All my thoughts on this subject are informed by my current struggle with Talal Asad's anthropology of secularism, and his contention that secularism is in no way a neutral, enlightened way to keep peace in a pluralistic society, because of its genealogical roots in European Christianity. There is something in the architecture of a secular society that assumes the religious subjectivities involved are Christian, and can therefore lend themselves to compartmentalization, in a way that members of other religious traditions, in this case Muslims, cannot. Asad's argument is incredibly complex, and rooted in some not very obvious readings of European and Christian history and culture (not to mention Islamic history and culture) and it will take me a long time to fully work it all out. I have some difficulty with some of the monolithic discourses he reproduces, but I suspect this may be an effect of my own shallow reading.

Nonetheless, Asad has been on my mind as I've been thinking about the Constitutional call for separations of "Church and state" (hmmm...maybe something is being presumed in this formulation after all), contrasting with the painfully nominal religiosity required of national level politicians in the U.S., and the bigoted disdain for earnest expressions of faith harbored by self-described "secularists", and the deeply problematic exclusivity of monotheistic truth-claims.

Does religious freedom require self-silencing? There is a presumption that speaking to others outside your spiritual community about deeply felt experiences of faith will some how incite violence, giving the conflicting truth-claims prevalent in a pluralist society, and that the safest way to go about keeping to the peace is to keep quiet. If I apply that logic to, say, an intimate relationship, where we keep the peace by repressing essential aspects of our being and identity, I only see a failure to communicate that will ultimately end the relationship. Far too many people in the world experience spirituality in a way that encompasses every aspect of their lives, and I would dare to say that doesn't need to be a source of fear for those who don't share their beliefs. At the risk of sounding sentimental about citizenship and the nation-state, I'm inclined to think that the more we view fellow citizens as intimate partners, the more we learn to inhabit the mental worlds of fellow American Muslims, Jews, atheists, evangelical Christians, Hindus, scientific rationalists, Buddhists and animists (to name just a few followers of faith communities), and the more spiritual matters can be discussed in an unscripted manner in public (usually political) discourse, the better chance we have of actually implementing policies that don't privilege majority sensibilities and beliefs over minorities... . There is no way we can empathize with others without dialogically opening ourselves up to the reality they experience, and vice versa. And, from my anthropoligical perspective, the best public policies emerge out of cultures of earnest engagement, and difference is negotiated through empathy.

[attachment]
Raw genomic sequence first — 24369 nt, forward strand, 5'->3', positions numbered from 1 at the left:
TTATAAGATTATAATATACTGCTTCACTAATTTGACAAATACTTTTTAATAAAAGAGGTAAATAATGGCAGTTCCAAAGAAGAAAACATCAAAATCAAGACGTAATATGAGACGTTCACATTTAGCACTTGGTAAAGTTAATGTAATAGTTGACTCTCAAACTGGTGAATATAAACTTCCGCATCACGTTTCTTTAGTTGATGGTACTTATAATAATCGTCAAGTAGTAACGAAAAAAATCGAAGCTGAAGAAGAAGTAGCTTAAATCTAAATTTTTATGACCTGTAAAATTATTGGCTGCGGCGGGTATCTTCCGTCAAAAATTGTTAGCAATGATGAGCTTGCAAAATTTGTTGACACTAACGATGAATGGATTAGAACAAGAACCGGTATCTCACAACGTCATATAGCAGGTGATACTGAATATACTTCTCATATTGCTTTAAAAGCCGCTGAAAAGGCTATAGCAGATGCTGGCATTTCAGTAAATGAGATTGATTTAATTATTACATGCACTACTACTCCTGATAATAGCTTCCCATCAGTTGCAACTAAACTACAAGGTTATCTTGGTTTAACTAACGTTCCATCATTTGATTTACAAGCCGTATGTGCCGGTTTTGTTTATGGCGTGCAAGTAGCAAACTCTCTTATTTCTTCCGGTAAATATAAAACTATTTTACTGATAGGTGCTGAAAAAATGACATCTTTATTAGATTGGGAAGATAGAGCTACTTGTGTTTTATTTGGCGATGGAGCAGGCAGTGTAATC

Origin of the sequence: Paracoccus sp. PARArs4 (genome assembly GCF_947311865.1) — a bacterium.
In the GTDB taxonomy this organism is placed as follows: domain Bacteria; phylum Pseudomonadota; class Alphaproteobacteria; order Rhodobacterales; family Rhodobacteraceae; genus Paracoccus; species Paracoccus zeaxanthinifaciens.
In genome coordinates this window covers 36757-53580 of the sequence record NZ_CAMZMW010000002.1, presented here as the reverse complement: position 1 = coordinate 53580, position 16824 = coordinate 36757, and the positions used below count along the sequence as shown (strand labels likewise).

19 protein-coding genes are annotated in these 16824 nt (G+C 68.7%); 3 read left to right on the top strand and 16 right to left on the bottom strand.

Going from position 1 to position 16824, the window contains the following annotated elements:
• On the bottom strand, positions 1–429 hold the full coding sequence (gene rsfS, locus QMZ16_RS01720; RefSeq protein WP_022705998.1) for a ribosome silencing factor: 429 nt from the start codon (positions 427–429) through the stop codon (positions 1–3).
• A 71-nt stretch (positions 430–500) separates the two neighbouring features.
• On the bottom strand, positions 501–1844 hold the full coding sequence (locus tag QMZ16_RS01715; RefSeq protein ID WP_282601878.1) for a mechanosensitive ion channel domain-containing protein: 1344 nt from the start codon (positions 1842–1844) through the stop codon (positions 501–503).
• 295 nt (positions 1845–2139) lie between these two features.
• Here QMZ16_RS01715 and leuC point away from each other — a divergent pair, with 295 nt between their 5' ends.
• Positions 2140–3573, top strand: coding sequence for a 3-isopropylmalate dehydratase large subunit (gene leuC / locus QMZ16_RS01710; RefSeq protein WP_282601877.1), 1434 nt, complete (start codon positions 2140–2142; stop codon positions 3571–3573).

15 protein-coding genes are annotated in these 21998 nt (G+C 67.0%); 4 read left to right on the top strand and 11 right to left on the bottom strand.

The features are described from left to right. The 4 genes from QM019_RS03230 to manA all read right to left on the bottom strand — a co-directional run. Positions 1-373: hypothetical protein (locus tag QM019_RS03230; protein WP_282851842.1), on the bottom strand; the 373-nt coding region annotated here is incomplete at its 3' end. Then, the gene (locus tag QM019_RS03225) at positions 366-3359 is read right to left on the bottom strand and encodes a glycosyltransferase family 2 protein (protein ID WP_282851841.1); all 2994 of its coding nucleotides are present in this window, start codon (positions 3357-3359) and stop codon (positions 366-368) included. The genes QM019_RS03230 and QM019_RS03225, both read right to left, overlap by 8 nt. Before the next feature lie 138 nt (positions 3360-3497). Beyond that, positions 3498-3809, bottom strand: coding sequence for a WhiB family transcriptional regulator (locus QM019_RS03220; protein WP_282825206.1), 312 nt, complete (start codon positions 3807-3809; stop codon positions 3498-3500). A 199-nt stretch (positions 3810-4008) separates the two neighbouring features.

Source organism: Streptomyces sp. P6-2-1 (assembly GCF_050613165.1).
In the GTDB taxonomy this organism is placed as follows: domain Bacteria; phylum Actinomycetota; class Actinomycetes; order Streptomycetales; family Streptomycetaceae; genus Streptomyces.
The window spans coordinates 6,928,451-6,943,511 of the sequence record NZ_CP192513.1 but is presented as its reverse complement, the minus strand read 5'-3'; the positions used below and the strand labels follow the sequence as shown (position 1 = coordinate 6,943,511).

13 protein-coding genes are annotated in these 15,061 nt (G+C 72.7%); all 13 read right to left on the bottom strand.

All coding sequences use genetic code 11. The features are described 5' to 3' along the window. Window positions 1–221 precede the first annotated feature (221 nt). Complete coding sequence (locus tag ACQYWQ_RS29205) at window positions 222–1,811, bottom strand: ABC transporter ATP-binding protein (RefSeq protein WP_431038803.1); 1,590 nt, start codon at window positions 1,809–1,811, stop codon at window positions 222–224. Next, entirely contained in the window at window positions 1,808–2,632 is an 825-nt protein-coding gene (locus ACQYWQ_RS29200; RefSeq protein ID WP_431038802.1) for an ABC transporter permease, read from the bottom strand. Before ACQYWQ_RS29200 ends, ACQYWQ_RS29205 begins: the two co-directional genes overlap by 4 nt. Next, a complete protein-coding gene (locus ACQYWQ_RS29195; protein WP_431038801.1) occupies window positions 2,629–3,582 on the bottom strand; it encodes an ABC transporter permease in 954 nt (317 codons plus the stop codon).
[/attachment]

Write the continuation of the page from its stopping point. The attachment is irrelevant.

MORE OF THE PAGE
As my polisci guy says, I would indeed make a lousy politician. Back to the animals...